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Fighting for quality news media in the digital age.

Why i newspaper is to launch first TV advertising campaign in two years following price rise

By Dominic Ponsford

Print newspaper circulations may be in long-term decline across the western world, but i editor Oliver Duff (pictured) believes the UK’s youngest national title can buck the trend.

With this in mind the title is launching its first TV advertising campaign in two years – with slots booked during Channel 4 News and Mr Selfridge on ITV.

Duff says his faith in print stems partly from his correspondence with readers.

He says: “I had one letter from a gentleman aged 85 who had never read a newspaper before.

“One of the reasons I am optimistic is I see new readers coming to us all the time. Readers that are new to newspapers.”

Duff said that TV advertising has worked well for i in the past and that the paper has tended to hang on to the readers gained.

While still loss-making, the financial position of the Independent group is improving, says Duff. From a loss of £23m three years ago the titles lost £5m last year, he says, and “hopefully this year we are going to do better again”.

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Duff says that i has steadily built its editorial team and now regularly commissions its own columns and big features. So as well as taking content from The Independent, articles which originated on i are being shared back the other way.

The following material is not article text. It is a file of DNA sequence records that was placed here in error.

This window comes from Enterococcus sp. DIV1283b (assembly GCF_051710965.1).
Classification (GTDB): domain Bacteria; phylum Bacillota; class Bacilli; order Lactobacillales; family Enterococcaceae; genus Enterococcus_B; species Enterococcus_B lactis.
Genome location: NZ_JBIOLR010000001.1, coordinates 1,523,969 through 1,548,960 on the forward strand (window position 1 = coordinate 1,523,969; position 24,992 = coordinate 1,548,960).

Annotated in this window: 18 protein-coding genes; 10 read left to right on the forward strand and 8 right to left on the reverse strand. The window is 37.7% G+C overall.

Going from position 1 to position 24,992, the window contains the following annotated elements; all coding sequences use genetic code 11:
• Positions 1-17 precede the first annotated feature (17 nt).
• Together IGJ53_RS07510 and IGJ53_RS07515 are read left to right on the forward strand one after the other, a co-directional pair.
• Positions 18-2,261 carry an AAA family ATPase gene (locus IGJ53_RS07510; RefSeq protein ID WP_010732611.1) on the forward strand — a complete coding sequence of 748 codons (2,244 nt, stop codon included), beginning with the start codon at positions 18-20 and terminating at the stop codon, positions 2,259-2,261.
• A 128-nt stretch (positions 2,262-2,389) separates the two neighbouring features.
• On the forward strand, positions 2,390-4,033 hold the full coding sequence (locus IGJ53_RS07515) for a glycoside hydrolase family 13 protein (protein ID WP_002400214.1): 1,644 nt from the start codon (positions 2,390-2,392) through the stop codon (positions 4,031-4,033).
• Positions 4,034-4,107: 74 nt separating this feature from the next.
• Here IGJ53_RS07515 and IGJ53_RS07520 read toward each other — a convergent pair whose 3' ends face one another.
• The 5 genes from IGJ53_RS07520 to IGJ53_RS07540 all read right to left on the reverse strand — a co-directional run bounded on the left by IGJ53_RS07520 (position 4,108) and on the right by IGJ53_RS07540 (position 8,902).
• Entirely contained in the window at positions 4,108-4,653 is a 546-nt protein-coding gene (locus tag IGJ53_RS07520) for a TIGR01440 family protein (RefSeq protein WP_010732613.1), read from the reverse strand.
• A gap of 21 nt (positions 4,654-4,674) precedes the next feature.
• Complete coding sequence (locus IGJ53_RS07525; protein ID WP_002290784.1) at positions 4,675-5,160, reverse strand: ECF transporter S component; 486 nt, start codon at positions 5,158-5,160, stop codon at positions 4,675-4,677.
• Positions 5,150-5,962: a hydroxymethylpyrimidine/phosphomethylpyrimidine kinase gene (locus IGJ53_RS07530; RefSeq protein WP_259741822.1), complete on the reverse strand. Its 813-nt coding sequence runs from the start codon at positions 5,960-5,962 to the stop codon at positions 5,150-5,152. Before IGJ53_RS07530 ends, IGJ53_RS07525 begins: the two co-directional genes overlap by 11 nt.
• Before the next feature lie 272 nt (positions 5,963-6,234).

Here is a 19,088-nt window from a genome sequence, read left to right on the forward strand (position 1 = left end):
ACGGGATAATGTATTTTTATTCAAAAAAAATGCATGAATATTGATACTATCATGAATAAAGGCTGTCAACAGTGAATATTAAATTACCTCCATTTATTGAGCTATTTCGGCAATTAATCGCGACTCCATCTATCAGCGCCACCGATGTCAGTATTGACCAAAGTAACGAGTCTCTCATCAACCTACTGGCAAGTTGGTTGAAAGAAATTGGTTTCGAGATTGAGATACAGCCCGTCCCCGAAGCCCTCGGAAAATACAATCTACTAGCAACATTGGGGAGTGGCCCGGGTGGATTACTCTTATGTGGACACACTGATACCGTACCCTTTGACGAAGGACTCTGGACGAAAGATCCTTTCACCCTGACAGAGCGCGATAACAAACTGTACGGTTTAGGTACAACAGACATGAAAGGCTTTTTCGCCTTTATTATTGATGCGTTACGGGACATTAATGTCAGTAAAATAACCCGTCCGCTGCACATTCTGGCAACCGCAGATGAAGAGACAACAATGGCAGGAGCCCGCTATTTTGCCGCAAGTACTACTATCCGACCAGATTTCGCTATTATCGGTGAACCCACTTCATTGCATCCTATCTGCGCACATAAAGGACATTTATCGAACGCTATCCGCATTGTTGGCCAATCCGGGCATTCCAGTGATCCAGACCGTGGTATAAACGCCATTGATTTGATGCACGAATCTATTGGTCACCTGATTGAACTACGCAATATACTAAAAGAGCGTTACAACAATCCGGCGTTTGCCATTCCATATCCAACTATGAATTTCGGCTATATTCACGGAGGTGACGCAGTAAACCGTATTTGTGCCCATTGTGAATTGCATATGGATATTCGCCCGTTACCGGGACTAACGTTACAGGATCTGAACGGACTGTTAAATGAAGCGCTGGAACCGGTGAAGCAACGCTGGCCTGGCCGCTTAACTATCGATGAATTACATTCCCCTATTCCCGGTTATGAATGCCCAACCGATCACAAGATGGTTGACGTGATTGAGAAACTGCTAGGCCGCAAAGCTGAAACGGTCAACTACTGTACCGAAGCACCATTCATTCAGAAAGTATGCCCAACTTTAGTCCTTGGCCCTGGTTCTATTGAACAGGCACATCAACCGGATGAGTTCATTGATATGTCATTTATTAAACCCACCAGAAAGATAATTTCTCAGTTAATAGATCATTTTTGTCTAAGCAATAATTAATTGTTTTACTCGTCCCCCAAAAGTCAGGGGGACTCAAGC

While accepting that the future of journalism will be digital "at some point", he says: “People still love print, for all the naysayers have been saying over the last 20 years."

The i launched in October 2010 as a cut-price 20p sister title to The Independent, offering a digested version of the main paper. Last month i had its second price rise in the space of a year with its weekday cost going up to 40p. Total sales in February stood at  278,438 (down 7.2 per cent year on year) – of which 62,925 were free bulk copies.

The proceeds of the price rise have, he says, “transformed our prospects as a business”.

Talking about the future prospects for the title, which turns five in October, he says: "We want to take it to the next level and see growth in print and digital.

“There is so much more confidence and optimism here than there was five or ten years ago. “

Duff believes the general election presents a particular opportunity for i because readers value the paper’s political impartiality.

The TV ads have the slogan “Get to the point” and feature non-i readers struggling to offer a definitive viewpoint when questioned on current affairs.


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